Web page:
Aptar Beauty 04.06.24

Aptar Beauty has released a new plastic fragrance pump made with post-consumer recycled resin, Color Code PCR, aiming to reduce CO2 emissions by up to 39% versus using conventional resin. 

The pump is said to include up to 67% of mechanical PCR Plus material in kg CO2e per 1,000 units of the dispensing solution only, made of mechanical PCR resin (100% PCR Plus cap, 95% PCR Plus collar and 50% PCR Plus actuator and fixture) vs 100% conventional resin. 

Aptar states this number has been verified by a comprehensive Life Cycle Analysis (LCA) of the raw materials using Aptar’s internal Eco Design tool. It adds that depending on the region, using this pump may also help brands avoid extra plastic packaging tax.  

As a member of the Ellen MacArthur Foundation’s Circular Economy 100 (CE100) Network, Aptar has signed the New Plastics Economy Global Commitment to address plastic waste and determine new ways to design out waste and keep products and materials in use. At the end of its life, the Color Code PCR fragrance pump can apparently be recycled with the bottle in the glass waste stream.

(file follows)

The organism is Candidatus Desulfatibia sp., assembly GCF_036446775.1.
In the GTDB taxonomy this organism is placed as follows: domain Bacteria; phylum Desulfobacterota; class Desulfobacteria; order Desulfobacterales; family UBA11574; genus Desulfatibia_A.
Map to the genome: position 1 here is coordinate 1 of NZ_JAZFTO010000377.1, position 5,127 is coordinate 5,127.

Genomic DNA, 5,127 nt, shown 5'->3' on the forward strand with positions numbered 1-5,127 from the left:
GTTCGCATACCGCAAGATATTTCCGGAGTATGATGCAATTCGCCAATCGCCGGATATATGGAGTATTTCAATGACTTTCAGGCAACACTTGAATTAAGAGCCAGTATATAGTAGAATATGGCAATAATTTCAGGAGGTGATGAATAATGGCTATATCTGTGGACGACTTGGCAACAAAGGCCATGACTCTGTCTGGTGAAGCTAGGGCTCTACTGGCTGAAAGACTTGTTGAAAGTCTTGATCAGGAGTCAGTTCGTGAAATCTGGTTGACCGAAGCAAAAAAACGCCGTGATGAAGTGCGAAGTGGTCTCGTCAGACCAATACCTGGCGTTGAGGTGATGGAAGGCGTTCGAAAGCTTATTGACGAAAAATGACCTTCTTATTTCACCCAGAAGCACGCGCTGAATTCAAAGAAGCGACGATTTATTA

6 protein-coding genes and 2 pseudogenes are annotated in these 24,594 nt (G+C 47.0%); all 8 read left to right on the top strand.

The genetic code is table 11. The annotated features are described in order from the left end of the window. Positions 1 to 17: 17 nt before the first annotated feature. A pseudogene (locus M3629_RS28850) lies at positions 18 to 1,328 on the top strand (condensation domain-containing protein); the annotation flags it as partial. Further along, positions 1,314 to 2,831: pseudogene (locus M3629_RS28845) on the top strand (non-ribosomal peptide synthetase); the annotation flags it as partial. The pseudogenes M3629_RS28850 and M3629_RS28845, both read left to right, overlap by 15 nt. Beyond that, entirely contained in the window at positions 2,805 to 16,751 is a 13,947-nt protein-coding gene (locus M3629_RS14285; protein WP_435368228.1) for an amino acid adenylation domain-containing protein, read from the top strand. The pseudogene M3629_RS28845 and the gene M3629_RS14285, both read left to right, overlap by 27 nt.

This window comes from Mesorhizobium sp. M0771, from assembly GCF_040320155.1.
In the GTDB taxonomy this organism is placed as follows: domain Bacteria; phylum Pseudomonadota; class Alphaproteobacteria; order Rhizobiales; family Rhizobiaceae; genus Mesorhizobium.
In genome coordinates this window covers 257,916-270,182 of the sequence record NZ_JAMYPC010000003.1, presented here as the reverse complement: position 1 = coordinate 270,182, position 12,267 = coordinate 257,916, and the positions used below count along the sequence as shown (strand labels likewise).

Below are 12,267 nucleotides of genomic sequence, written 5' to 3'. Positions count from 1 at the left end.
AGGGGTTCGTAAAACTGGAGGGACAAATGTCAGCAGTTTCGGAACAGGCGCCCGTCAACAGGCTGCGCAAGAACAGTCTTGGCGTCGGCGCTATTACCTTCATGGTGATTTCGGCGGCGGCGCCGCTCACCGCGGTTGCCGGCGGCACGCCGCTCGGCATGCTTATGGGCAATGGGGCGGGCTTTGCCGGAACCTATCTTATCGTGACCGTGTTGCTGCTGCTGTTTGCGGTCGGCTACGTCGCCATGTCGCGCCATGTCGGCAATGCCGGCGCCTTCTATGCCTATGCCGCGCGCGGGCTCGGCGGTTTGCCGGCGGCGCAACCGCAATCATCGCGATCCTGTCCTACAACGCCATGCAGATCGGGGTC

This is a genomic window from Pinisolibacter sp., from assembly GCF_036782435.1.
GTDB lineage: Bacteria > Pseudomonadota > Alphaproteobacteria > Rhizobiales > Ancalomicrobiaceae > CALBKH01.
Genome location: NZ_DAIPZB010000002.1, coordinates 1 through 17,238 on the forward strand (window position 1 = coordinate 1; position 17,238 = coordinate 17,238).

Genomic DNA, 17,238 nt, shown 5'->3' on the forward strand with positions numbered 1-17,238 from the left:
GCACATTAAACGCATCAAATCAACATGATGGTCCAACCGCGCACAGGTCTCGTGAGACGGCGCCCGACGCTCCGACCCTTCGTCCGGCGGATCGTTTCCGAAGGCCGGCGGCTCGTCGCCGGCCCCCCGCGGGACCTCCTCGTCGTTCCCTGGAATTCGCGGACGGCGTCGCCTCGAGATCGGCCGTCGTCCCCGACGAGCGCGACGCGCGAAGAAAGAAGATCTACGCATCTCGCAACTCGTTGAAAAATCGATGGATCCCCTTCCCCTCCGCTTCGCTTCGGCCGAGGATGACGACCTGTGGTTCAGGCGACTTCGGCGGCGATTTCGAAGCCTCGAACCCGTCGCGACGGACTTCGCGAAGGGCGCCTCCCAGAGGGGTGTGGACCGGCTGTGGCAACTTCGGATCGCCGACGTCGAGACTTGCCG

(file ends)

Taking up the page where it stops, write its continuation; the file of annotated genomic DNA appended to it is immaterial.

The snap-on pump dispenses a 80mcl dose per stroke. Color Code PCR is fully customizable to achieve on-brand designs thanks to the versatility of plastic, allowing for a wide variety of colours in a glossy finish. 

“Color Code PCR is a stylish step towards sustainability: it is our very first plastic fragrance pump integrating PCR. This pump not only adds a touch of colour and differentiation to fragrance launches but can also help brands achieve their sustainability goals by committing to packaging circularity,” says Giuseppe Barletta, regional platform manager EMEA for Fragrance Lifestyle at Aptar Beauty. 

In related news, Unilever revealed its Wonder Wash laundry detergent bottles in April, made from fully recyclable PET and containing 35% post-consumer recycled content. 72% of Unilever’s plastic packaging portfolio is reportedly designed for recycling, with the company hoping to support the development of necessary waste infrastructure, make use of collected waste, and negate end-of-life incineration, thus lowering emissions. 

Sustainaholics collaborated with easyJet to serve its full range of spirits in 100% post-consumer recycled (PCR) aluminium bottles on select flights. The bottles are apparently less than half the weight of glass and the compact shape enables airlines to fit more bottles into restricted on-board spaces. 

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